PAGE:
Raised Access Floors: The Foundation of Flexibility and Efficiency

Economical modular systems simplify facility management and increase indoor air quality
This course is no longer active
[ Page 2 of 12 ]  previous page Page 1 Page 2 Page 3 Page 4 Page 5 Page 6 Page 7 Page 8 Page 9 Page 10 Page 11 Page 12 next page
Advertorial course provided by Steelcase Corporation
Peter J. Arsenault, AIA, NCARB, LEED-AP, Joel Zwier, AIA, Steelcase, Inc., and Architectural Product

Access Floor Components: Access floors consist of two primary components: the floor panel itself, which comes in various types and surfaces, and the pedestal supports, which also come in various types and adjustment options. Both are described further below:

Typical Access Floor Components.
Photo Courtesy of Steelcase

• Floor Panels: Panels are fairly standardized, regardless of manufacturer, and have the following attributes:

Sizes: Generally two feet by two feet for full-height access floors.

Materials: Most panels have a steel exterior with either a cement fill or wood core. A typical cement-filled panel has a top and a bottom steel pan. The bottom pan is comprised of a series of domes for structural efficiency. The panel works like a miniature waffle-slab, which creates the most efficient strength to material ratio.

Surface options: The most common finish option is to use painted panels, particularly if the floor will be carpeted. High pressure laminate (HPL) panels are also available and dissipate static, preventing damage to sensitive electronic equipment when used in computer environments.

HVAC floor diffusers: When the access floor includes an underfloor HVAC system, adjustable air diffusers can be placed in the floor panels to allow supply air from the underfloor plenum to enter the workspace. In this manner, occupants may readily control airflow volume and direction through the adjustable portions of the diffusers. More diffusers allow for more individual control within space.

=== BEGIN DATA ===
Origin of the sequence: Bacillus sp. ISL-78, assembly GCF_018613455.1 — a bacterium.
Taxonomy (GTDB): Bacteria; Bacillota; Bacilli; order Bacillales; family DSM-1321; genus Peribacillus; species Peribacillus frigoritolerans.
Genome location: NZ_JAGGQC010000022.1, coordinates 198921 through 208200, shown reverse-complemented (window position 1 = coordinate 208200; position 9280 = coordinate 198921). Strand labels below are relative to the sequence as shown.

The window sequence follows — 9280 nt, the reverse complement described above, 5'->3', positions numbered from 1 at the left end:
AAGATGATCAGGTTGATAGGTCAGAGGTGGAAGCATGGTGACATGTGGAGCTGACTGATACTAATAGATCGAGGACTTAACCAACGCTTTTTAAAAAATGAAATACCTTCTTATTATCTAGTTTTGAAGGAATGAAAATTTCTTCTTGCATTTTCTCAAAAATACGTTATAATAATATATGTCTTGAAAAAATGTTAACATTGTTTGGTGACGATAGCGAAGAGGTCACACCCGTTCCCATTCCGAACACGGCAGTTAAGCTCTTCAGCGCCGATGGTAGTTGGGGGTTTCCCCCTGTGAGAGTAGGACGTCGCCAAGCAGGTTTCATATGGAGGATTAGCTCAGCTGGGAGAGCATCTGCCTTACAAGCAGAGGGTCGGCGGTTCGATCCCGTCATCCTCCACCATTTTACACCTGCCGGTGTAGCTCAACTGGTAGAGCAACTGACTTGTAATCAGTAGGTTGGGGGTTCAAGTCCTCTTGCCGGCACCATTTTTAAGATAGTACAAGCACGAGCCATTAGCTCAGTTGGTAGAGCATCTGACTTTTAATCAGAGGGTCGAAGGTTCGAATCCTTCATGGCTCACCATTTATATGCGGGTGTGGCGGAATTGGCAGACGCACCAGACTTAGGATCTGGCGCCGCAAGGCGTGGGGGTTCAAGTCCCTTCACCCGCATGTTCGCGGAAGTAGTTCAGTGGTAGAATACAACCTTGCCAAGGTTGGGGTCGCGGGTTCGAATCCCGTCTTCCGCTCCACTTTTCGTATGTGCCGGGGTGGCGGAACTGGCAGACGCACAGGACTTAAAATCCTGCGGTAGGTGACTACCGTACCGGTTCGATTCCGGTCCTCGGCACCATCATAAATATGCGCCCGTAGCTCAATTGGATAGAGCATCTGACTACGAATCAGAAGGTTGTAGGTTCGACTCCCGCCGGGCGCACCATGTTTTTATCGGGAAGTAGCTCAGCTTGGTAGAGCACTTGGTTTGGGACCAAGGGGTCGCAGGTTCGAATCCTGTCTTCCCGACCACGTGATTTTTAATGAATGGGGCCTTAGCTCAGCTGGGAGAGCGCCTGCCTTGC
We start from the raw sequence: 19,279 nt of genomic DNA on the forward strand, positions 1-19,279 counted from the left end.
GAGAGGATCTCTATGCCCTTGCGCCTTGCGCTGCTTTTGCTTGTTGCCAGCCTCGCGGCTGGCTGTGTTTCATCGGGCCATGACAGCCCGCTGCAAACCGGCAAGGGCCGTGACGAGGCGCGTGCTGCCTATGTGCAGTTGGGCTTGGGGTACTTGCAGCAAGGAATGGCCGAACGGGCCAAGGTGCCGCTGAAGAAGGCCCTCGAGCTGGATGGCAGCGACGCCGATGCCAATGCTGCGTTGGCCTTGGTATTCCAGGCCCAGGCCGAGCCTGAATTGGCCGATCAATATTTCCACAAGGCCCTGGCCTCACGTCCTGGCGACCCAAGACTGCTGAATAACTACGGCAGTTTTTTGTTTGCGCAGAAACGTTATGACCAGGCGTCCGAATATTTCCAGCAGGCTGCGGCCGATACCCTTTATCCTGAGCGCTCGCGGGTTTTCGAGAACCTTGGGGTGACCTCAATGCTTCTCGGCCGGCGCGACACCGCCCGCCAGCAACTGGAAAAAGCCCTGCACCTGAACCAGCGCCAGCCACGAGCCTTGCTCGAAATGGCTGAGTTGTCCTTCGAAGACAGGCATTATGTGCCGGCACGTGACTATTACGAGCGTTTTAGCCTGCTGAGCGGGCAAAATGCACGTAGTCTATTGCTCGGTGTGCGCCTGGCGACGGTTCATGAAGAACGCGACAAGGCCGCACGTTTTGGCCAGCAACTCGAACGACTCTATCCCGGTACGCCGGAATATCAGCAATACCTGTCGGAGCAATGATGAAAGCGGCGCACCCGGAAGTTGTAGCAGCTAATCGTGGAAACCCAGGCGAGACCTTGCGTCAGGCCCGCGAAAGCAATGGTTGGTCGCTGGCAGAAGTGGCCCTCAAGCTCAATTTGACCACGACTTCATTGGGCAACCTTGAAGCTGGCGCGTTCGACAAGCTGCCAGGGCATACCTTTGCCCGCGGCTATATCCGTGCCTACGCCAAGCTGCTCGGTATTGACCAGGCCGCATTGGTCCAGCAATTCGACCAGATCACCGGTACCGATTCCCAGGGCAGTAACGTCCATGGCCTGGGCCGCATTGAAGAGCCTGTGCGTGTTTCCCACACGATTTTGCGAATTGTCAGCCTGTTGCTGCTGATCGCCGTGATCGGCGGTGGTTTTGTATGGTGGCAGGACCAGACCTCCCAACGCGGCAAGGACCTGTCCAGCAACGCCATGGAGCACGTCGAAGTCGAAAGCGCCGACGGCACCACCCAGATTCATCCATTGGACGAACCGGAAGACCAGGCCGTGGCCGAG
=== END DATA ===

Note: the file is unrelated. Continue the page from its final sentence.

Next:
• Pedestal Supports: Pedestal supports are the pieces that hold the floor panels and raise them up above the structural floor of the building. They are typically made of galvanized steel and include a threaded head to allow for specific height adjustment and floor leveling.

Standard height pedestals: Standard sizes allow for finished floor heights (FFH) between six inches and 24 inches in one-inch increments. The addition of a threaded rod allows for final adjustments in one-eighth-inch increments to ensure a level floor. Typical applications are up to 24 inches, but some applications will go even higher to accommodate additional utility routing.

Low-profile pedestals: They are typically used in applications where there are building structure floor-to-ceiling height restrictions or where a facility is looking to more easily upgrade its wiring and technology infrastructure. Typically, these pedestals allow for finished floor heights (FFH) between two and one-half inches and five inches. However, it should be noted that, since typical panels are one and one-half inches thick, the actual clearance can be less than one inch on a two and one-half inch FFH due to uneven floors. This can add significant technical challenges and coordination issues in routing utilities. In these cases, a true fixed-height low-profile floor may be a better solution.

Other Options: Additional types of pedestal supports are available to address specific building needs. For example, ramp type pedestals use a swivel head to allow for an adjustable slope or a 1:12 ramp slope for ADA compliance. Similarly, seismic pedestals have larger bases and thicker steel walls to withstand lateral forces. Usually adhesive attachment will be adequate to comply with many seismic code requirements. Occasionally, in higher seismic zones, fasteners and stringers may need to be applied.

Specification and Design Considerations: Based on the information described above, some relevant details are important when designing or specifying access floor systems:

Finished Floor Height (FFH) Requirements: With the various types and adjustment options of access floors, different finished floor height requirements can be achieved.

Five-inch minimum FFH is needed for adequate clearance to route wires.

Eight-inch minimum FFH is needed for pressurized plenums to distribute underfloor HVAC systems in small floor plans.

Twelve-inch minimum FFH is needed for most underfloor air distribution (UFAD) systems and horizontal wire management.


[ Page 2 of 12 ]  previous page Page 1 Page 2 Page 3 Page 4 Page 5 Page 6 Page 7 Page 8 Page 9 Page 10 Page 11 Page 12 next page
Originally published in Architectural Record.
Originally published in December 2005